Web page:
It’s easy to dismiss a person if you don’t know their story. I’ve done it before.
As much as I have been engaged in and with communities for the last two decades, it wasn’t until I was involved with Circles of Delaware County through TEAMWork for Quality Living that I realized how much I had judged people in the past based on their life circumstances. Not knowing an individual story of someone living in poverty, it was easy for me to lump people together and assume they all had made bad life decisions, were lazy, or didn’t care to improve their lives.
Over the past four years of being involved as a poverty ally, my own story has changed. I no longer judge a book by its cover. I want to know the contents, the ups and downs, the plot shifts, the characterizations that make up each individual. Circles has taught me that each person’s story is different, and each journey began on a different path.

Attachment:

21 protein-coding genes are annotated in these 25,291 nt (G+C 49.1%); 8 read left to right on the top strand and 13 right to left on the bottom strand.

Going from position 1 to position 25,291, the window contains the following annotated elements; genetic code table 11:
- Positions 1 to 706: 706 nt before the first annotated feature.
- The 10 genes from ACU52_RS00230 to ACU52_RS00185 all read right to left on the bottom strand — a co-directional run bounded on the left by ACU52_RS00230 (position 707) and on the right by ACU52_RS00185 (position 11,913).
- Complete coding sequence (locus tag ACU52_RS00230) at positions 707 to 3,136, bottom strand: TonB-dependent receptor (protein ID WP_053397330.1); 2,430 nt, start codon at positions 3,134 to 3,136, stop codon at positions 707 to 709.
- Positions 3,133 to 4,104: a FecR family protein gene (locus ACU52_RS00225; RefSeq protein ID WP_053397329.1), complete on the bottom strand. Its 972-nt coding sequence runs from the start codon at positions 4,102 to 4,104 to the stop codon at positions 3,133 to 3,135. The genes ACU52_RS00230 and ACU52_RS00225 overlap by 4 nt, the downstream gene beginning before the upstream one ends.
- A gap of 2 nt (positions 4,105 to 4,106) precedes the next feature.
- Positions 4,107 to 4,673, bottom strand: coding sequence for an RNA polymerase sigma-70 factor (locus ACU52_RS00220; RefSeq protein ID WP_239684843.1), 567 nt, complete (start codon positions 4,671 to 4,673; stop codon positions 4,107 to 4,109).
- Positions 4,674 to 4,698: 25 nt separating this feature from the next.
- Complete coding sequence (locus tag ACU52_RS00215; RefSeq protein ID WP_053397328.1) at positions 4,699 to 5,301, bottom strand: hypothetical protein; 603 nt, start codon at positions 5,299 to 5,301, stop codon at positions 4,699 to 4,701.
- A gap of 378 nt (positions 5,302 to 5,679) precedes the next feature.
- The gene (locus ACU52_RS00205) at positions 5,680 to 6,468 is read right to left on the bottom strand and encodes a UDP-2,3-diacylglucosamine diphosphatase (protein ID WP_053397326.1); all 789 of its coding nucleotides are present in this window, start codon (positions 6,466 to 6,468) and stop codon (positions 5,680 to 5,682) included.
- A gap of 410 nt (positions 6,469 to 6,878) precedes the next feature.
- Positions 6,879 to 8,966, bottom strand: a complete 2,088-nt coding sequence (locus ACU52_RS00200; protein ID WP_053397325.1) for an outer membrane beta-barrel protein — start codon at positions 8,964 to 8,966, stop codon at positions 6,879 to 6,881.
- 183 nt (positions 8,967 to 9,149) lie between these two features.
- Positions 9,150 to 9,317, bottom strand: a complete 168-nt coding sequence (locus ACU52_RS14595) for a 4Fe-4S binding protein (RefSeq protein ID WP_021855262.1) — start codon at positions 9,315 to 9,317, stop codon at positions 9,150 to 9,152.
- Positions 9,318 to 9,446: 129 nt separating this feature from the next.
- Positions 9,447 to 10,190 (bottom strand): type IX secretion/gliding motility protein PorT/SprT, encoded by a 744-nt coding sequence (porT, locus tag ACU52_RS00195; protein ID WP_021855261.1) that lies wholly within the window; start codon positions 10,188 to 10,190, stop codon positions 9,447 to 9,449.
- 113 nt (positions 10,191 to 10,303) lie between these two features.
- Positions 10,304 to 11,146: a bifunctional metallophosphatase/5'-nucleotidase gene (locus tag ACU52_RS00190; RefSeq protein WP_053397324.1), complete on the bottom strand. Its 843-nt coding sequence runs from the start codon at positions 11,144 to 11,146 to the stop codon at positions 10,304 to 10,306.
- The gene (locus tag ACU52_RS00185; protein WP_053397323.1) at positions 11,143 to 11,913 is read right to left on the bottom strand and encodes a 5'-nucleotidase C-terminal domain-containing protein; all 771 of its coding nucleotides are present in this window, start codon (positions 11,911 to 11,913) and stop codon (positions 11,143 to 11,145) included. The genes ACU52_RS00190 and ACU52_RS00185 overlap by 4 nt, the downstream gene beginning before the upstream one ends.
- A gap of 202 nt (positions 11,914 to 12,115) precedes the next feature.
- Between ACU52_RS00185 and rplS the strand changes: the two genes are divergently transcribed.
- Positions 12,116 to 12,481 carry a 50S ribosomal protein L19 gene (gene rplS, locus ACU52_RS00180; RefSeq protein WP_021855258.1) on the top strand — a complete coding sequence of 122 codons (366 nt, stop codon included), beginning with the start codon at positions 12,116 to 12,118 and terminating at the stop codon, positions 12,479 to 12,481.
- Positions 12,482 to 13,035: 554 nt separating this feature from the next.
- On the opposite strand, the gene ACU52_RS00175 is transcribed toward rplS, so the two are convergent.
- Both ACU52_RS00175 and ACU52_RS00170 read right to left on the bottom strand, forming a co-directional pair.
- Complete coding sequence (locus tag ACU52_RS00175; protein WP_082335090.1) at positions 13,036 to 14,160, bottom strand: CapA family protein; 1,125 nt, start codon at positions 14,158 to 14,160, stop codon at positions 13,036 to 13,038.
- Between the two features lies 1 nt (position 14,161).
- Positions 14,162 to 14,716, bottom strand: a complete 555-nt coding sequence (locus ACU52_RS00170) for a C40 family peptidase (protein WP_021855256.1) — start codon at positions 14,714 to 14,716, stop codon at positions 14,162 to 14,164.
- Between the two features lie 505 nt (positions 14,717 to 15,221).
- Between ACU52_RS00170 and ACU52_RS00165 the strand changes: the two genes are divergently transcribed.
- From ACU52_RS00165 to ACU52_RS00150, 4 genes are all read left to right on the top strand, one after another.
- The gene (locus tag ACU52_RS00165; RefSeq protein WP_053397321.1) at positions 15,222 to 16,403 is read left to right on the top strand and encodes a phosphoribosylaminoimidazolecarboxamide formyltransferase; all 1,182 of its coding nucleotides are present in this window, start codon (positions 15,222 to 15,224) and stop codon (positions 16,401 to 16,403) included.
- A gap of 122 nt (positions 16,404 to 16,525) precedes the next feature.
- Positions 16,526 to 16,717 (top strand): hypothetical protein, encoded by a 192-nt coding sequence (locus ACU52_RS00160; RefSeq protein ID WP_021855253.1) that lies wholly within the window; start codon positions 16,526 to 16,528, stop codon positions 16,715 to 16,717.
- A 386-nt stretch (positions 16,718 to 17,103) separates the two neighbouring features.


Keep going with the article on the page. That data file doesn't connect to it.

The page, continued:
The launch of The Facing Project can be credited, in many ways, to Circles of Delaware County. They were the first to allow us to pilot The Facing Project model which led to Facing Poverty in Delaware County and subsequently into what is now a national movement in over 20 communities across the country. Though The Facing Project has tackled issues beyond poverty, other Circles communities have come on board and led their own Facing Projects on poverty.
This weeks’ Featured Story comes from Circles of McPherson County and their project, Facing Poverty in McPherson, Kansas.
At first read, it’s easy to draw judgments for decisions the storyteller has made, but once we get deeper into her story we realize the pain and hurt she’s had inside since childhood.
Raped at age 10. A mother by age 14.
Just a child, thrown into life circumstances that weren’t her choice.
But through the help of others who had been down a similar path, she was able to write new chapters for her life. A new story that offers hope.
Read the Featured Story of the Week, Finding Home.